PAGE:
“I’m not really sure we have really dreamed for a long time,” said Ortberg, an author and pastor of Menlo Park Presbyterian Church in California. “I think God is calling us to dream.”
On the second day of their Jan. 18-20 conference in Orlando, Fellowship leaders began to flesh out the details of their proposals for a new denomination, which they are calling the Evangelical Covenant Order of Presbyterians (using the acronym ECO). The idea, Fellowship leaders said, is to create an ecosystem of creative ministry that’s scripturally based and mutually accountable.
How many congregations will leave the Presbyterian Church for the new denomination remains to be seen.
In a straw poll taken of those registered for the conference, nearly 60 percent of the 2,100 attending said they were coming mostly to discern what to do next, said John Crosby, pastor of Christ Presbyterian church in Edina, Minn., and one of the Fellowship’s leaders.
About 20 percent said they intend to leave the PC(USA) to join the Evangelical Covenant Order, Crosby said in an interview Jan. 19, and about 7 percent want some kind of union relationship with both the PC(USA) and the new denomination. About 15 percent want to join the Fellowship while remaining in the PC(USA), Crosby said.
Others may take time to decide what to do – with some predicting that the numbers in the new denomination may grow over time, particularly if the General Assembly of the PC(USA) makes a move at some point to allow its clergy to perform same-gender marriages.
Crosby described the Fellowship as a big umbrella, with many congregations and individuals staying in the PC(USA) but with a “sliver” outside in the Evangelical Covenant Order.
Crosby also stressed that in creating a new denomination, the idea is not “to get the pure folks away from the impure folks” or to act out of anger. “When organizations are started by angry people, they remain angry,” he said.
Jim Singleton, pastor of First Presbyterian Church in Colorado Springs, said on Nov. 19 that the Fellowship will stay mostly in the PC(USA) and “ECO will step just barely outside of it” and “we hope the two will always be … very compatible and ever-related.”
At this Covenanting Conference, the new denomination has essentially already been created – though not through a vote of those attending. The Fellowship released revised polity and theology documents that are part of the new denomination’s constitution, and a vote by the Fellowship’s board of directors to approve those constitutional documents has essentially put the new denomination into place, said Paul Detterman, an administrative consultant for the Fellowship.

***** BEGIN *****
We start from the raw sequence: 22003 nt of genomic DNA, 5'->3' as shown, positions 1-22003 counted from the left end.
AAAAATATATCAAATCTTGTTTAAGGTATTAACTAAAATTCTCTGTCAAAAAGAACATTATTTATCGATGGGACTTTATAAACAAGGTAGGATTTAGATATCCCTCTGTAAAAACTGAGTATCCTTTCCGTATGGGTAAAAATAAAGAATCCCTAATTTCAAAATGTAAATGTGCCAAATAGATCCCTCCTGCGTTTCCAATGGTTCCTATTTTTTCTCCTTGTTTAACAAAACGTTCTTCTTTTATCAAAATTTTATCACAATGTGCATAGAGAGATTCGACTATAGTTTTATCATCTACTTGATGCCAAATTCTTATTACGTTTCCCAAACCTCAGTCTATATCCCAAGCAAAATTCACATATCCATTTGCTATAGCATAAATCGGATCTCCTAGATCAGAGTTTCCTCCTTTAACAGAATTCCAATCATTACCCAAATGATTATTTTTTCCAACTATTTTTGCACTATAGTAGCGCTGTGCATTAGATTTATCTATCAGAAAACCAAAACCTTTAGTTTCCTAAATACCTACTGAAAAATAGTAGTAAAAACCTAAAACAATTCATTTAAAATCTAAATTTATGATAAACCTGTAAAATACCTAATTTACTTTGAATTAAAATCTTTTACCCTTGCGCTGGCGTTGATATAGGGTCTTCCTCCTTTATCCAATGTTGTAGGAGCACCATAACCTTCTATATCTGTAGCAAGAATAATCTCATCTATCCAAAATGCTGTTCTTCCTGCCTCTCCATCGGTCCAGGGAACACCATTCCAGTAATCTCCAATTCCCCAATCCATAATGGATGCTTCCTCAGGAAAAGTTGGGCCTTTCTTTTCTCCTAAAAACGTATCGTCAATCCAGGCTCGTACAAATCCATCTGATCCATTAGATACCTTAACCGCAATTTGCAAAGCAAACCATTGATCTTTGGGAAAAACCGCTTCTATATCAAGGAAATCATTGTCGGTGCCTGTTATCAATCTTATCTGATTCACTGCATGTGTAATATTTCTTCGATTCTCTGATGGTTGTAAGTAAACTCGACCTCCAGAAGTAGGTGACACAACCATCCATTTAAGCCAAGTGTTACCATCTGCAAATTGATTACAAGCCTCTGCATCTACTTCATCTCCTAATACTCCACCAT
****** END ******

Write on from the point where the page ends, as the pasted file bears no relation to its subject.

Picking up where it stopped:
Ortberg preached during morning worship Jan. 18 – laying out a vision for the more nuts-and-bolts presentations to come.
Ortberg, who grew up a Baptist, said he imagined when he was young “that Presbyterians sat in the basement and smoked cigarettes and thought of ways to desecrate the gospel.” As his ministry evolved, however, and he came to pastor a Presbyterian church, Ortberg said he grew to appreciate much about Presbyterianism, including a commitment to social justice, egalitarian ministry and a thoughtful, informed faith.
Ortberg unscrolled a long list of Presbyterians he’s come to admire, both living and dead – pastors, writers, theologians, professors. “They love Jesus and they were Christ-centered and they loved the life of the mind and they read great books,” he said. They were globally-aware and they weren’t fundamentalists, he said, and “I loved that . . . What a precious legacy we have been given. When I discovered it, I felt I had come home.”
But now, he said, in part because the decline of mainline denominations and because of internal strife, that legacy is dying.
Ortberg said when he asked young Presbyterian pastors earlier this week how many considered bold, creative, innovative faith to be a hallmark of Presbyterian life these days, “no hands went up. That’s really serious and tragic business.”
So Ortberg spoke of his dream – of a movement of “spirit-led, God-centered churches” committed to justice, evangelism and spiritual formation; where people are willing to take risks in ministry; where the gifts of men and women are equally valued; where denominational meetings “never waste anybody’s time.”
In that kind of ecosystem, “our job is to put hell out of business, and that’s why Jesus went to the cross on a Friday,” he said. “I have zero desire to be part of a church that is OK with doing OK while hell is winning.”
Ortberg described the Fellowship and the new denomination as “a movement that is just waiting to happen.” And Crosby said he hopes that those considering becoming involved will lean forward “far enough that you are gulping. This is risky.”
Look at the lessons of the Bible, Ortberg said. “When in the Bible did God ever ask someone to take on an easy task?” he asked – certainly not Noah or Abraham.
“What gives us peace,” Ortberg said, “is God saying, `I will be with you.’ . . . There is uncertainty. There is risk. It has always been that way.”